I have started meeting regularly with other quilters who have a formal show-and-tell regime, and an optional homework schedule. This gives me both the deadlines I need and a broad goal. My need for a purpose is satisfied without adding too much stress, because I can choose not to participate in any particular exercise. Here’s one small project already completed from this new motivation: the Dandelion Wishes appliqué.

If you can’t access a similar local quilting group, you can get the same outcome by committing to a quilt-along online and staying on schedule. Here’s a free project by Lori Kennedy, where you are encouraged to practice multiple quilting motifs.

Leah Day also has quilt-alongs that cover lots of quilting skills, although hers will cost you monthly for the pattern. I am sure you can find a quilt-along to suit your needs with a fairly simple internet search.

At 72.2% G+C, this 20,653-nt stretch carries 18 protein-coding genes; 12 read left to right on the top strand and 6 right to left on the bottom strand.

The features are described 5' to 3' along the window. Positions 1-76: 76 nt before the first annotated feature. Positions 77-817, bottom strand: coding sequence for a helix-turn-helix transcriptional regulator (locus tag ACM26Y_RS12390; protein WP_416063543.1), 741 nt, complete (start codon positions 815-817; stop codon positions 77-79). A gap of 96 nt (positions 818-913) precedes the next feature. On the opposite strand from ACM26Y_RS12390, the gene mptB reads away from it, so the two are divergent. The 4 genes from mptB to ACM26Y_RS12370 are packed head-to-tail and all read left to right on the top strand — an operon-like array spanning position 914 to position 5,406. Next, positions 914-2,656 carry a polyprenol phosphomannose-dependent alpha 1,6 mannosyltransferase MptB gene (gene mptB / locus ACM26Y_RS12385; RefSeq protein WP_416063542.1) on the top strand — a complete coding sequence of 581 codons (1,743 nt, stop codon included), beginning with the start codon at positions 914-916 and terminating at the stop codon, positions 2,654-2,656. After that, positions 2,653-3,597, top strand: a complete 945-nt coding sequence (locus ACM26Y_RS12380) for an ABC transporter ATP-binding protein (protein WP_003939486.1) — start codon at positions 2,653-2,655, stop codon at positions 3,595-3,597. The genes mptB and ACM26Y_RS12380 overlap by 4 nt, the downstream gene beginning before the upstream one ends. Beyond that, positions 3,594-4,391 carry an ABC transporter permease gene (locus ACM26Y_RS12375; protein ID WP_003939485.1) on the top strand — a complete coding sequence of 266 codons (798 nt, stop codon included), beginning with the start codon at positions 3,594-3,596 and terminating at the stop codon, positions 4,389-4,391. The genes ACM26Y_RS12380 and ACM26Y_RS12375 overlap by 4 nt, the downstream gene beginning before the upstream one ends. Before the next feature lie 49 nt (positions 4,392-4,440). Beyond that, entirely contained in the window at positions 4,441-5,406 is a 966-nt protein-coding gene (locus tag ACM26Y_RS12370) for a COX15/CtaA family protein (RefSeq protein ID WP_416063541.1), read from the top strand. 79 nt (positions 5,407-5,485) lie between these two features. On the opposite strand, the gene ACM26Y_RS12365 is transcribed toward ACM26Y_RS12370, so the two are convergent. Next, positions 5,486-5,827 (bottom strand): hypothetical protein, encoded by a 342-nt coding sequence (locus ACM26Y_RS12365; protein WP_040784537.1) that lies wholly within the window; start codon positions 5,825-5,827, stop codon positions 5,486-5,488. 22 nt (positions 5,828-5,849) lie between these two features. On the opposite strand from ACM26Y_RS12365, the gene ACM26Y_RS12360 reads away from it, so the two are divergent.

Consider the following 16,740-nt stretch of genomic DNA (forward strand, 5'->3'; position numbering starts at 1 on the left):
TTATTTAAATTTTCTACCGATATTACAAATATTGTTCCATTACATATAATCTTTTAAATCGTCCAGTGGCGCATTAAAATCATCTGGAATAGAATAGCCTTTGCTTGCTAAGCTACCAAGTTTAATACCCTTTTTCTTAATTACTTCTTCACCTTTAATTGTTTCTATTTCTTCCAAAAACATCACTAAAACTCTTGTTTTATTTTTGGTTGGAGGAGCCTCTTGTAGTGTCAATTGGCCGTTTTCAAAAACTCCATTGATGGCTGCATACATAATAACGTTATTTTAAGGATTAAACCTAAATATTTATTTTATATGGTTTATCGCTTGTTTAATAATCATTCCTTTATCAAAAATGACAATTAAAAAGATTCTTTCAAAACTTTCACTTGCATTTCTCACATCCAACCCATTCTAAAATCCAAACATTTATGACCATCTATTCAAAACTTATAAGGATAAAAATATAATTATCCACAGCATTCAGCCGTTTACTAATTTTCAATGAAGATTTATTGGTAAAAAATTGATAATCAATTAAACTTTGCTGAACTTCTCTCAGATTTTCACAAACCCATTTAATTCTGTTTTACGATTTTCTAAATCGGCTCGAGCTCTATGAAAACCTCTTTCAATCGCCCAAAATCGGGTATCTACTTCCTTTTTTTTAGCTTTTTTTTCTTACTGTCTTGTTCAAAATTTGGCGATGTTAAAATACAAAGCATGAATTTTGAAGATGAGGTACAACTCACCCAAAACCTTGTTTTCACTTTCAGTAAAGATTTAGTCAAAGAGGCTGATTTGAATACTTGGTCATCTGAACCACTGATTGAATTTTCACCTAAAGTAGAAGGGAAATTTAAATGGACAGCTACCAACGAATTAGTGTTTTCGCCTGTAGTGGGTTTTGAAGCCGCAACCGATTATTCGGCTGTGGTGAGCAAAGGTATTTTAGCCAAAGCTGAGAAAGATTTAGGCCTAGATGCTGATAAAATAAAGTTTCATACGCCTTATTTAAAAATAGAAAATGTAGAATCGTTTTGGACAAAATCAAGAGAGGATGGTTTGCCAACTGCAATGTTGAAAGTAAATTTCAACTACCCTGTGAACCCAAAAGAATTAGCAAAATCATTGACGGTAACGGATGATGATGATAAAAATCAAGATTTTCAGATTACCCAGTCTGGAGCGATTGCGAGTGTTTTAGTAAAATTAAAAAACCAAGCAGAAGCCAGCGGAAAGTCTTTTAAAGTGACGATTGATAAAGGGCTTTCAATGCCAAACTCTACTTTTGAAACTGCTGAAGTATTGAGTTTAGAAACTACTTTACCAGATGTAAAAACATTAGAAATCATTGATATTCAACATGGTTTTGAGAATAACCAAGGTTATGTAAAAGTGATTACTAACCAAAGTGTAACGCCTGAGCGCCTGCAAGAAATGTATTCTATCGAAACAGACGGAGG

Combining my gift and quilting budgets for more spending power

I have started thinking more strategically about combining my quilting practice with gifting. Some people like to turn their practice sandwiches into gifts.…. such as quilt-as-you-go lap quilts, small bags, purses, placemats, heat pads etc. Well, instead, I am now turning my gifts into practice sandwiches. This means that I start with the person and the gift in mind. Then I work out how to incorporate the quilting practice I want/need to do into the construction of that gift.